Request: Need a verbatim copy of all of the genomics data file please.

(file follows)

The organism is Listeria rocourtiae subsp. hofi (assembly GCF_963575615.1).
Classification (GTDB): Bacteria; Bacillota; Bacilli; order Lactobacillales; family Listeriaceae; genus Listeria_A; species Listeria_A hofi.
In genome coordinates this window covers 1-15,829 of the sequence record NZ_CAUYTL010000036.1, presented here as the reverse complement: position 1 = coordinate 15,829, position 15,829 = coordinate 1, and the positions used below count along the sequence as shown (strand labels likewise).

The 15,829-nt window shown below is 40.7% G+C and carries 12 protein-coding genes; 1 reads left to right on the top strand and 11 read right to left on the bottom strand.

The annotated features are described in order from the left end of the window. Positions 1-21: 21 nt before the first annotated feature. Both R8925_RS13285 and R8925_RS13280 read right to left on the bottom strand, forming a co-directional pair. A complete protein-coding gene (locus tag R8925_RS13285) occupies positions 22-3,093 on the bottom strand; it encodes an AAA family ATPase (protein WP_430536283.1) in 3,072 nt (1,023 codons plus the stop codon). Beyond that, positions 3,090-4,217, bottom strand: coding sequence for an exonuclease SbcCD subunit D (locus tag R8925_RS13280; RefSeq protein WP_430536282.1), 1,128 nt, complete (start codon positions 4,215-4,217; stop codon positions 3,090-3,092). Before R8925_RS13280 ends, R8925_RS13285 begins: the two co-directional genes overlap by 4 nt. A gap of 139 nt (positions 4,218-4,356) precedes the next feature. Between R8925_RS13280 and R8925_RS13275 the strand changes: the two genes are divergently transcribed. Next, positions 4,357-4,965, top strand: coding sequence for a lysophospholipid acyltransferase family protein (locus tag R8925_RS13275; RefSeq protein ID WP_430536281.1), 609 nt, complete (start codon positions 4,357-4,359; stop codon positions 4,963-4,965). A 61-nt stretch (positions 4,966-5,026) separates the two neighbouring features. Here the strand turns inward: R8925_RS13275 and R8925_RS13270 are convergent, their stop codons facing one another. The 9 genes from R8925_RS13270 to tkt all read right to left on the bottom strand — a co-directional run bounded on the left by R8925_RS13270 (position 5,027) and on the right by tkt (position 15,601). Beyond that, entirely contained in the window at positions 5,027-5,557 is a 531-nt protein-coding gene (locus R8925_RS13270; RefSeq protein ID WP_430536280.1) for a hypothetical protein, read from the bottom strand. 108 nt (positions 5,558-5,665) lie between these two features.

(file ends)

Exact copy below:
The organism is Listeria rocourtiae subsp. hofi (assembly GCF_963575615.1).
Classification (GTDB): Bacteria; Bacillota; Bacilli; order Lactobacillales; family Listeriaceae; genus Listeria_A; species Listeria_A hofi.
In genome coordinates this window covers 1-15,829 of the sequence record NZ_CAUYTL010000036.1, presented here as the reverse complement: position 1 = coordinate 15,829, position 15,829 = coordinate 1, and the positions used below count along the sequence as shown (strand labels likewise).

The 15,829-nt window shown below is 40.7% G+C and carries 12 protein-coding genes; 1 reads left to right on the top strand and 11 read right to left on the bottom strand.

The annotated features are described in order from the left end of the window. Positions 1-21: 21 nt before the first annotated feature. Both R8925_RS13285 and R8925_RS13280 read right to left on the bottom strand, forming a co-directional pair. A complete protein-coding gene (locus tag R8925_RS13285) occupies positions 22-3,093 on the bottom strand; it encodes an AAA family ATPase (protein WP_430536283.1) in 3,072 nt (1,023 codons plus the stop codon). Beyond that, positions 3,090-4,217, bottom strand: coding sequence for an exonuclease SbcCD subunit D (locus tag R8925_RS13280; RefSeq protein WP_430536282.1), 1,128 nt, complete (start codon positions 4,215-4,217; stop codon positions 3,090-3,092). Before R8925_RS13280 ends, R8925_RS13285 begins: the two co-directional genes overlap by 4 nt. A gap of 139 nt (positions 4,218-4,356) precedes the next feature. Between R8925_RS13280 and R8925_RS13275 the strand changes: the two genes are divergently transcribed. Next, positions 4,357-4,965, top strand: coding sequence for a lysophospholipid acyltransferase family protein (locus tag R8925_RS13275; RefSeq protein ID WP_430536281.1), 609 nt, complete (start codon positions 4,357-4,359; stop codon positions 4,963-4,965). A 61-nt stretch (positions 4,966-5,026) separates the two neighbouring features. Here the strand turns inward: R8925_RS13275 and R8925_RS13270 are convergent, their stop codons facing one another. The 9 genes from R8925_RS13270 to tkt all read right to left on the bottom strand — a co-directional run bounded on the left by R8925_RS13270 (position 5,027) and on the right by tkt (position 15,601). Beyond that, entirely contained in the window at positions 5,027-5,557 is a 531-nt protein-coding gene (locus R8925_RS13270; RefSeq protein ID WP_430536280.1) for a hypothetical protein, read from the bottom strand. 108 nt (positions 5,558-5,665) lie between these two features.